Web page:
Wednesday, November 25, 2020
It's Friday evening and a crowd of people begins to gather at Smith Park. A car pulls slowly up the drive and parks. The sedan's trunk opens as several men move toward the vehicle to begin unloading the small brown boxes and cases of water. The crowd forms a line as two of the men distribute the 400 boxes unloaded from the vehicle's trunk one-by-one.
Another person hands each recipient a bottle of water. Once the trunk is empty, one man closes it and taps the car twice. With a smile and a wave, the driver pulls off while the crowd settles in to enjoy the meal they've just been given.
The scene is the same each Friday night when Bilal Qizibash delivers the weekly sandwich boxes to the homeless. The program "R U Hungry?" recently celebrated its seven-year anniversary. However, COVID has caused some changes. Safety concerns have eliminated the use of volunteers, leaving Qizibash as the sole deliverer. The boxes now contain individually wrapped and sealed hot sandwiches. However, Qizibash's dedication to continuing the work caused those he serves to step up for his safety.
"The very first time I was out there during the pandemic, I was handing out the sandwiches, and they told me to stop (and) move away," Qizibash says. "They said, 'We will do it,' and they told me to go back to my car. So I went back to my car (and) they formed their own line. They distributed the food and even cleaned up."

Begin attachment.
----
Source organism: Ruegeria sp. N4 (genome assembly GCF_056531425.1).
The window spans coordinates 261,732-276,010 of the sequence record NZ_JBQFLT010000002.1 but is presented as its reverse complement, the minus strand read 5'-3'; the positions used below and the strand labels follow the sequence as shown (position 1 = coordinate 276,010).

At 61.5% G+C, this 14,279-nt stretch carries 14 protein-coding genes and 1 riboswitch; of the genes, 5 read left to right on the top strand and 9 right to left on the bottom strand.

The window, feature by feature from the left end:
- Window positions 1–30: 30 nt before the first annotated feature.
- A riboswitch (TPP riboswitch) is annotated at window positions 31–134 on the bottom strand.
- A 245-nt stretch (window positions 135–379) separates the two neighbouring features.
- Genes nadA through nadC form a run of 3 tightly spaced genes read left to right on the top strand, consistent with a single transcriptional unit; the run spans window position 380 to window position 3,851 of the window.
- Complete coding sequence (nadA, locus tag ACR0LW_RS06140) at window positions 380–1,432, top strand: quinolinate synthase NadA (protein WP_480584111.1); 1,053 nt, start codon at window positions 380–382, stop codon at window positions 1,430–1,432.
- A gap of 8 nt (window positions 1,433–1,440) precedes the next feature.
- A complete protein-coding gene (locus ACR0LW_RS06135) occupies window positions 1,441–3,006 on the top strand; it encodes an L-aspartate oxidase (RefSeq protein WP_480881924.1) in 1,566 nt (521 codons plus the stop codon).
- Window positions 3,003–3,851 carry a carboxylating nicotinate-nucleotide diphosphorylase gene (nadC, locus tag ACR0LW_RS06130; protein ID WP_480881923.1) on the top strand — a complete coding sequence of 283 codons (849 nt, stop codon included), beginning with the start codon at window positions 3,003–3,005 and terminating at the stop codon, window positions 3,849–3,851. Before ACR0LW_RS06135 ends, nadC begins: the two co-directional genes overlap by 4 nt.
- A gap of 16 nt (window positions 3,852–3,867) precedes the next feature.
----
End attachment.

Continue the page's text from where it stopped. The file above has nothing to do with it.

With the pandemic creating new food needs, Qizibash has also been helping guide other programs in the metro. From March to October, his "Draw a Smile Foundation" partnered with the City of Jackson to provide emergency meals to residents through a program from the USDA. When a glitch caused those deliveries to stop, Qizibash said local grocery stores banded together to help fill the need.
The group is also working in partnership with the Boys and Girls Club and Dole to provide meals. The hot meals, which are professionally prepared by chefs Nick and Regina Wallace, are distributed at the West Capitol Boys and Girls Club where families can drive through to pick up the individually packaged and sealed containers each Saturday. The partnership is now also providing food boxes of produce and meat.
Qizibash notes his organization is not a charity, but a movement toward systemic change. "'R U Hungry' is essentially a band-aid," said Qizibash. "It is essential. It is critical. We do have to feed people that are hungry, but we do need to put in more sustainable solutions. We are in the business of putting ourselves out of business."
Find more information on R U Hungry at facebook.com/hungryur. Bilal Qizibash is the co-founder and CEO of EasyKale, which manufactures shaker bottles of the dehydrated and powdered namesake vegetable. Visit easykale.com to learn more.